And he need only look at how other youngsters from La Liga have moved abroad to excel their careers. So far as right-backs are concerned, Arsenal's Hector Bellerin is a perfect example after he departed Barcelona to become established in north London.
With Victor Moses and Davide Zappacosta the right-sided defenders under Conte right now, the feeling is the Blues could use an upgrade. He's young and inexperienced, but Hakimi could be a long-term solution for Chelsea. And he'd cost them little.
The problem Chelsea—and any other club, for that matter—will face in January is persuading Hakimi that a move from the reigning European champions would be the best thing for his career.
Kepa Arrizabalaga, Athletic Bilbao
Come the summer, Chelsea may be looking for a new goalkeeper to replace Thibaut Courtois after the Belgian recently announced that he is interested in a move back to Spain.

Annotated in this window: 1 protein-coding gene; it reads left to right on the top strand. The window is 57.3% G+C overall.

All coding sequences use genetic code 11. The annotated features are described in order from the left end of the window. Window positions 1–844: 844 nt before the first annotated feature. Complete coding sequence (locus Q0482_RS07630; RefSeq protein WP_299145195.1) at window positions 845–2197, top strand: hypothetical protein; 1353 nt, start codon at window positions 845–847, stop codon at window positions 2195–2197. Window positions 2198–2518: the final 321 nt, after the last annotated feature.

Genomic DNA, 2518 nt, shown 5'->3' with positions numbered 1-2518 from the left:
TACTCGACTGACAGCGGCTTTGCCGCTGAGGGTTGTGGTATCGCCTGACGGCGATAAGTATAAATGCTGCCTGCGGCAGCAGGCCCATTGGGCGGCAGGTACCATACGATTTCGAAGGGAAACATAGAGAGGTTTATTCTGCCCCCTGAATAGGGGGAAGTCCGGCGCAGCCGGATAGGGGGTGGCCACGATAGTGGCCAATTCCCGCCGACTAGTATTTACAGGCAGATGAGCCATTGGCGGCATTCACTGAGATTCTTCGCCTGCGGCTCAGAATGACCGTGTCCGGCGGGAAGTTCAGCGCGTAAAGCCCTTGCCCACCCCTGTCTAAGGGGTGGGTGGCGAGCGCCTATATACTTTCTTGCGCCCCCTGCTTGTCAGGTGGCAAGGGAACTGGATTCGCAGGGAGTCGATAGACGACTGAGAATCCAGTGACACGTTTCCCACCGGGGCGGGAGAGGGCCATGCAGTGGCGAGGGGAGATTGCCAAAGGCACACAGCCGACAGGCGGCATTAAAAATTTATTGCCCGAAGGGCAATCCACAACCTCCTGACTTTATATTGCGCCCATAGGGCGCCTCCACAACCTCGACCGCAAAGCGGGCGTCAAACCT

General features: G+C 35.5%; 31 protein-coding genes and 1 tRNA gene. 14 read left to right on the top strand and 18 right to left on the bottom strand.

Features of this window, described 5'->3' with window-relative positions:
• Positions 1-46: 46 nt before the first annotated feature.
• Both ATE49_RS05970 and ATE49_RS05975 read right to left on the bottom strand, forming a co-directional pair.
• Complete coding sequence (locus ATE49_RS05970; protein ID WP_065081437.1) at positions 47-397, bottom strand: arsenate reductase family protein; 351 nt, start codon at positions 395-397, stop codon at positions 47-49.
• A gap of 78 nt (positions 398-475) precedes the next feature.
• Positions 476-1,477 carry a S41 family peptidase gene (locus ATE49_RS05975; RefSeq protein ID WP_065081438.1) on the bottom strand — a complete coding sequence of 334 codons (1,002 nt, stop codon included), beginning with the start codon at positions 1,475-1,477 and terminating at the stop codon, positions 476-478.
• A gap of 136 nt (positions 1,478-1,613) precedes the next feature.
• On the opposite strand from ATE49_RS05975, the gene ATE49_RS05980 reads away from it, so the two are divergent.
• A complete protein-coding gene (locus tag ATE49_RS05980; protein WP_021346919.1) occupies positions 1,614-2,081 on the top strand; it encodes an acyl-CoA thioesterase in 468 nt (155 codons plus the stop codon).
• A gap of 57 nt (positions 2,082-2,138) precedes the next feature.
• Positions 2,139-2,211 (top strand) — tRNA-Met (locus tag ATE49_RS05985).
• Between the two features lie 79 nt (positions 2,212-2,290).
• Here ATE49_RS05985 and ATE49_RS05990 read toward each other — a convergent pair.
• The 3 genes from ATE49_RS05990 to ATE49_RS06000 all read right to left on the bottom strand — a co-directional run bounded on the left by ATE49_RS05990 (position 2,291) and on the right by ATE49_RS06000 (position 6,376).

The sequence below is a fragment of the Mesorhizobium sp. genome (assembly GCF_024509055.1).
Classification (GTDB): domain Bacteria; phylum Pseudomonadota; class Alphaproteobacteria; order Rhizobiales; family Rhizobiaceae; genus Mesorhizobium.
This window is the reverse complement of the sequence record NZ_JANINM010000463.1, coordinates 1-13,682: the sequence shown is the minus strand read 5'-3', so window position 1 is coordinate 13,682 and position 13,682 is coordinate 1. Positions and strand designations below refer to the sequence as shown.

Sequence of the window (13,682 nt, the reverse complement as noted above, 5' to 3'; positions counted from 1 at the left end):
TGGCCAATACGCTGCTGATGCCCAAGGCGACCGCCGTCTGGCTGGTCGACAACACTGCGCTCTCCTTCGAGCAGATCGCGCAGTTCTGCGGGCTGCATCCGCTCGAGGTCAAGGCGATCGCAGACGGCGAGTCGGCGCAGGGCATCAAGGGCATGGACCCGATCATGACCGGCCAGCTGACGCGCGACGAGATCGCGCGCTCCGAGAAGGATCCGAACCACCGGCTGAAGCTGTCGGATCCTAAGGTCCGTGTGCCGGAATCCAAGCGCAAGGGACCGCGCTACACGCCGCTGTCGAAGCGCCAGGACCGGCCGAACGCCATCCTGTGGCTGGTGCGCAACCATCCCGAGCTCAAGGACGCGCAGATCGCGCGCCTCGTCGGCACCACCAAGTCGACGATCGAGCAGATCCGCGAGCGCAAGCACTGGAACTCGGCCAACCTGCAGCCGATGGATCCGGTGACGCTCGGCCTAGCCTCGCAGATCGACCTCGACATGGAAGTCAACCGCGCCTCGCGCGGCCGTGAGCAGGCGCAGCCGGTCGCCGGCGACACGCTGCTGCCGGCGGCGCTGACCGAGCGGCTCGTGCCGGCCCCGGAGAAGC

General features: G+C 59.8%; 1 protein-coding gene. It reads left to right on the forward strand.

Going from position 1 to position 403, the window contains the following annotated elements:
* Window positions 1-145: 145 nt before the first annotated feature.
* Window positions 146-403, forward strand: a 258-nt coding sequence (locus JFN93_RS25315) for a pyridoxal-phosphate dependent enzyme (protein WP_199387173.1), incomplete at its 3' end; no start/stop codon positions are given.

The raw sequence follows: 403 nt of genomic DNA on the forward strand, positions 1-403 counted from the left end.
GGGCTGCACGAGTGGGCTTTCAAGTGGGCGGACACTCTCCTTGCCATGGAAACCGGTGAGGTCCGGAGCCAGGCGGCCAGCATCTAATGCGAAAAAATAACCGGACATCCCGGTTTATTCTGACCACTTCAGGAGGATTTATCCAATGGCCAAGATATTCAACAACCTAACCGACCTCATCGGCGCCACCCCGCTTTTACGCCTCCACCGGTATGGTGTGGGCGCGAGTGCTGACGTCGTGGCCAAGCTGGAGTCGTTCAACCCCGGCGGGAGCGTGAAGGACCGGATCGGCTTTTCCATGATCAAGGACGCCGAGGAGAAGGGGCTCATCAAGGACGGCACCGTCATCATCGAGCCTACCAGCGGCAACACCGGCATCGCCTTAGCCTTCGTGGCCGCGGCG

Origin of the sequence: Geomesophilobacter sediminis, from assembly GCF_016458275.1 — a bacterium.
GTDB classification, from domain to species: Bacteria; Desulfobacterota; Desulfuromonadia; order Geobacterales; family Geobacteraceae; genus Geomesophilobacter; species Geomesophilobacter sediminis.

Courtois spent three seasons on loan from Chelsea at Atletico Madrid before his return in 2014 to replace Petr Cech as the No. 1 goalkeeper in west London.
Due to family reasons, however, Courtois has explained that a return to Spain isn't off the cards.
He recently told Spanish radio station LaSexta (per Metro): "Everybody knows that due to my personal situation [he has two children who live in Spain], Spain attracts me. If it is not now, it will be in some years."
The Belgian has 18 months left on his contract, so where that indecision leaves Chelsea is unclear, especially as contract extension talks haven't progressed beyond last summer.